In Ephesians 6, the apostle Paul implores Christians to dress themselves in the "full armor of God" to "stand against the devil's schemes" (v. 11, NIV).
He illustrates a vivid spiritual battle in which humans must acknowledge the existence of "spiritual forces of evil in the heavenly realm" (Eph. 6:12, NIV). But what does that look like, why does it matter, and how does one triumph in such a war?
These are particularly pertinent questions in a world in which the topic of evil is often overlooked, downplayed or ignored, even in some Christian churches. It's a dynamic that troubles Bible teacher Kyle Winkler, who addresses these very subjects in his new book, Shut Up, Devil.
Winkler, who breaks down in the book the "enemy's secret tactics" and provides Bible-based advice for overcoming evil, shared his experience and the pushback he sometimes gets within the church while discussing these issues.
"In some ways, I think the world gets it more than some people in the church," he recently told The Playing With Fire Podcast. "I've gotten more flak, I think, from some people in the church ... 'Why are you always talking about the devil so much?'"
Winkler says Christians shouldn't "obsess about the devil" but contends believers must be aware, on guard, and defend themselves, especially in light of Scripture's warnings.
"The Bible does talk a lot about him, and definitely one of the key scriptures that I reference is 1 Peter 5:8 (NLT), where it says, 'Stay alert! Watch out for your great enemy, the devil. He prowls around,'" Winkler says. "It's one of the great deceptions, if the enemy can convince people that he doesn't exist at all, and that is where, sadly, a lot of people in the church culture are today."
He said the endless quest for positive messages can sometimes eclipse discussions about evil, as people come to "throw the baby out with the bathwater" and avoid conversations about Satan altogether.
"I tell people the most positive message isn't the denial of evil; it's the defeat of evil," he says. "The devil is a sneaky but defeated foe. We don't need to obsess about him but talking about him isn't [obsessing]."
Winkler dove into this topic a few years back with the launch of his Shut Up, Devil app, a tool with more than 250,000 downloads — and counting. He said the app was created after battles with his own insecurities held him back in life.
At the time, Winkler was employed by a large church, had a master's of divinity and biblical studies, and had been a firm believer for a decade. Yet he still felt some of the same fears and anxieties he had before embracing Christ.
"[I had] a lot of the insecurities and mind games that I battled well after I was a Christian — in some ways, more after I was a Christian than before I was a Christian," he says. "But I would take scriptures related to things that I was facing to confront the mind games and the lies with truth."
Winkler says he had tragically come to embrace some of the enemy's lies, believing he didn't belong, he would never be loved, and that God would punish him. And these lies persisted even after he found Jesus. He had to come to a place of renewing his mind based on biblical truth to escape the fallout.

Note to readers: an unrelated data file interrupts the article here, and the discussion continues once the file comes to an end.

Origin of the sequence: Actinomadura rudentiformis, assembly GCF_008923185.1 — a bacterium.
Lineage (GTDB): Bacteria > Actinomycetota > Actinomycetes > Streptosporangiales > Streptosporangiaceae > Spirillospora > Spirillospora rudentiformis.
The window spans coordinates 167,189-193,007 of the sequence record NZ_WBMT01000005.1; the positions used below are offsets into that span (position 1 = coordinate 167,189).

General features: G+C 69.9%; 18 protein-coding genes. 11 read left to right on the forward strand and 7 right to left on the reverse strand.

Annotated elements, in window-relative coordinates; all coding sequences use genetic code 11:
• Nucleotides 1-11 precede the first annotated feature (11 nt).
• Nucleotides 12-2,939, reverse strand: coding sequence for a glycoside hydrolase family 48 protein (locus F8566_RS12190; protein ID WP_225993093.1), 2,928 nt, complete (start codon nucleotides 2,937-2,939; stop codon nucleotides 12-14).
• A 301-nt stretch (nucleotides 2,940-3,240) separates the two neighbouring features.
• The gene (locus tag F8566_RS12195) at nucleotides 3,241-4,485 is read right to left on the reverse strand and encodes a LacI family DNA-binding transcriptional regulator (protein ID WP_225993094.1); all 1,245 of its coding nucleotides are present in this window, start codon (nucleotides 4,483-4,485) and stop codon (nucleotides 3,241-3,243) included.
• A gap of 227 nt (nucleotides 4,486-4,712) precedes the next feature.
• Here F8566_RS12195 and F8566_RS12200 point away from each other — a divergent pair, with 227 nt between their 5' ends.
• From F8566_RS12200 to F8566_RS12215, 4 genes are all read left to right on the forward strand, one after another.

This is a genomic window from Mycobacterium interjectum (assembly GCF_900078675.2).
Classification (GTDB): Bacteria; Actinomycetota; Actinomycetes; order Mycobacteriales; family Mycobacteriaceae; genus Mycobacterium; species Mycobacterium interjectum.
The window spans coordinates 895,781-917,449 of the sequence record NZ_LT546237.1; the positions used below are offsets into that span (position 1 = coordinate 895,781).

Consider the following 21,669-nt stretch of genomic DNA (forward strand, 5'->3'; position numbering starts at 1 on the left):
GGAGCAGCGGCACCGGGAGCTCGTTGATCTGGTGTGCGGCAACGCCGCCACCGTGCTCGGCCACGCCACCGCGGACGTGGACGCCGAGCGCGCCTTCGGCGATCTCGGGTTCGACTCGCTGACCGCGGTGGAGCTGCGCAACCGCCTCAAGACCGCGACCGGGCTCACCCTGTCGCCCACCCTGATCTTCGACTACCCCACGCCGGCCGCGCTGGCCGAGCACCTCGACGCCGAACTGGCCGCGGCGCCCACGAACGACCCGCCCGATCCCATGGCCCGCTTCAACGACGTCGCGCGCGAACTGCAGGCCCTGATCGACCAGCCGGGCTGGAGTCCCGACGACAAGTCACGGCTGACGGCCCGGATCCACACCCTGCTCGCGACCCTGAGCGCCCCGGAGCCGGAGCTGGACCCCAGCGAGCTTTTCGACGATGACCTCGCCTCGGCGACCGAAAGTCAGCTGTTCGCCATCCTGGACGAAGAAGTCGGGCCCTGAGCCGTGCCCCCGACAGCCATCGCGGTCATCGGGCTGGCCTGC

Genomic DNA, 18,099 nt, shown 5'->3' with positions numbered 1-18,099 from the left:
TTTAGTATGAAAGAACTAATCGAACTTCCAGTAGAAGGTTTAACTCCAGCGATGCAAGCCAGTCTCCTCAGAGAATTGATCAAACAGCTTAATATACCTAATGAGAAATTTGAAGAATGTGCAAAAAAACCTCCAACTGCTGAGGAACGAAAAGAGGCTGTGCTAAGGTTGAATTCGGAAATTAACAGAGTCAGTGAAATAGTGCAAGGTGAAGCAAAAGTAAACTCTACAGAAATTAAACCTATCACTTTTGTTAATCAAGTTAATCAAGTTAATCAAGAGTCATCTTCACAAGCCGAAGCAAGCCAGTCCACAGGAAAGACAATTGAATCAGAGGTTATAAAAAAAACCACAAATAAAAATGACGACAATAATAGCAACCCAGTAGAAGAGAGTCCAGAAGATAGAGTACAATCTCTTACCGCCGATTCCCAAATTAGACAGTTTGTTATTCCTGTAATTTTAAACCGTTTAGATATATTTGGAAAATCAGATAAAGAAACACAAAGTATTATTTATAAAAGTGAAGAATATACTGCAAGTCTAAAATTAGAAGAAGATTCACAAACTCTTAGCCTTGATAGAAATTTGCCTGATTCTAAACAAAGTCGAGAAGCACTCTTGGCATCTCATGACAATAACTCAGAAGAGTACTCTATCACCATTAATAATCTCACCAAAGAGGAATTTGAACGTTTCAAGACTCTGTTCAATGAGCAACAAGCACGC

"I was trying to work my way to achieve God's acceptance and God's love and things like that," he says. "And that was just this cycle of up and ups and downs."
Eventually, he was able to overcome that dynamic. Now, he's hoping to help others. Winkler said the name for the Shut Up, Devil book — and the app of the same name — originated from biblical truth.
He specifically pointed to Jesus' 40 days in the desert and Christ's interactions with Satan.
Those familiar with the biblical account know that at the end of the devil's failed attempts to tempt Jesus, Christ proclaimed, "Away from me, Satan!" This sentiment had a profound impact on Winkler.
"But what does Scripture do to the lies? What does Scripture or truth do to the devil?" he asked. "It shuts him up just like Jesus did in the wilderness ... when the enemy came after Him, questioning Him. He used the truth of God's Word to say, 'Shut up, devil.' So that's really where it came from."
Winkler wants to equip Christians to push back against the devil's lies — mistruths that can separate people from the Lord. Rooting oneself in Scripture helps Christians better ignore the enemy's lies.
"Some of what [Satan] says can be scary, but it really has no merit. It can't really do anything to you except maybe to convince you of lies," Winkler says. "That's really the enemy's only power, and that's why I also call it, 'Shut up, Devil.'"
In the end, Winkler said it's all about "dismissing" Satan's influence over one's life.
"That's what this is all about. It's really saying, 'No, you've been defeated in my life because of Christ. I am in Christ. So, therefore, you don't have a place to talk to me,'" he said.
Winkler also addressed a plethora of additional issues, including deliverance and the differences some Christians hold regarding the theology of evil.
This article was originally published on Faithwire.
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